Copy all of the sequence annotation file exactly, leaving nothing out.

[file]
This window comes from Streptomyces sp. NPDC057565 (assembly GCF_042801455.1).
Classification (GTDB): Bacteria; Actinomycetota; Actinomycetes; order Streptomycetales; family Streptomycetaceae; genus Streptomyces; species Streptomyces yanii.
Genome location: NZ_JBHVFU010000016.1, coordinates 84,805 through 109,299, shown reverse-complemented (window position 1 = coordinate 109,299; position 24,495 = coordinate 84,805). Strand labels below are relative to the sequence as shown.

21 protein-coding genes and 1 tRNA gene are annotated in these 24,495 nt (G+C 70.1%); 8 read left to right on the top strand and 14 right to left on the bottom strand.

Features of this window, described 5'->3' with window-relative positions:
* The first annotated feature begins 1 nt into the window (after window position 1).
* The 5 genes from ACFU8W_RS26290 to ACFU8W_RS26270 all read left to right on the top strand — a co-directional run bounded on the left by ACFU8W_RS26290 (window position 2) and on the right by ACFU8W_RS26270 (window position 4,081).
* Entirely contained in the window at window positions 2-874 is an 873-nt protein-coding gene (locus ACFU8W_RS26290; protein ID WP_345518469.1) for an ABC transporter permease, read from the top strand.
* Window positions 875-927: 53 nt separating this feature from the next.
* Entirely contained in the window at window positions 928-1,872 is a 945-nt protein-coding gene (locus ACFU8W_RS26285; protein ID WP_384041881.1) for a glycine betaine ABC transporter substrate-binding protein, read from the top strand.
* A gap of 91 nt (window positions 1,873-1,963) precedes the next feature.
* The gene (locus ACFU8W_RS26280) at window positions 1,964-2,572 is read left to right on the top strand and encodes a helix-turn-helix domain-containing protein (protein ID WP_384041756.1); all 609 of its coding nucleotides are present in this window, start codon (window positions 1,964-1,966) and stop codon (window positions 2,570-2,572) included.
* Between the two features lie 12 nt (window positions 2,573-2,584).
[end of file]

This window comes from Streptomyces sp. NPDC057565 (assembly GCF_042801455.1).
Classification (GTDB): Bacteria; Actinomycetota; Actinomycetes; order Streptomycetales; family Streptomycetaceae; genus Streptomyces; species Streptomyces yanii.
Genome location: NZ_JBHVFU010000016.1, coordinates 84,805 through 109,299, shown reverse-complemented (window position 1 = coordinate 109,299; position 24,495 = coordinate 84,805). Strand labels below are relative to the sequence as shown.

21 protein-coding genes and 1 tRNA gene are annotated in these 24,495 nt (G+C 70.1%); 8 read left to right on the top strand and 14 right to left on the bottom strand.

Features of this window, described 5'->3' with window-relative positions:
* The first annotated feature begins 1 nt into the window (after window position 1).
* The 5 genes from ACFU8W_RS26290 to ACFU8W_RS26270 all read left to right on the top strand — a co-directional run bounded on the left by ACFU8W_RS26290 (window position 2) and on the right by ACFU8W_RS26270 (window position 4,081).
* Entirely contained in the window at window positions 2-874 is an 873-nt protein-coding gene (locus ACFU8W_RS26290; protein ID WP_345518469.1) for an ABC transporter permease, read from the top strand.
* Window positions 875-927: 53 nt separating this feature from the next.
* Entirely contained in the window at window positions 928-1,872 is a 945-nt protein-coding gene (locus ACFU8W_RS26285; protein ID WP_384041881.1) for a glycine betaine ABC transporter substrate-binding protein, read from the top strand.
* A gap of 91 nt (window positions 1,873-1,963) precedes the next feature.
* The gene (locus ACFU8W_RS26280) at window positions 1,964-2,572 is read left to right on the top strand and encodes a helix-turn-helix domain-containing protein (protein ID WP_384041756.1); all 609 of its coding nucleotides are present in this window, start codon (window positions 1,964-1,966) and stop codon (window positions 2,570-2,572) included.
* Between the two features lie 12 nt (window positions 2,573-2,584).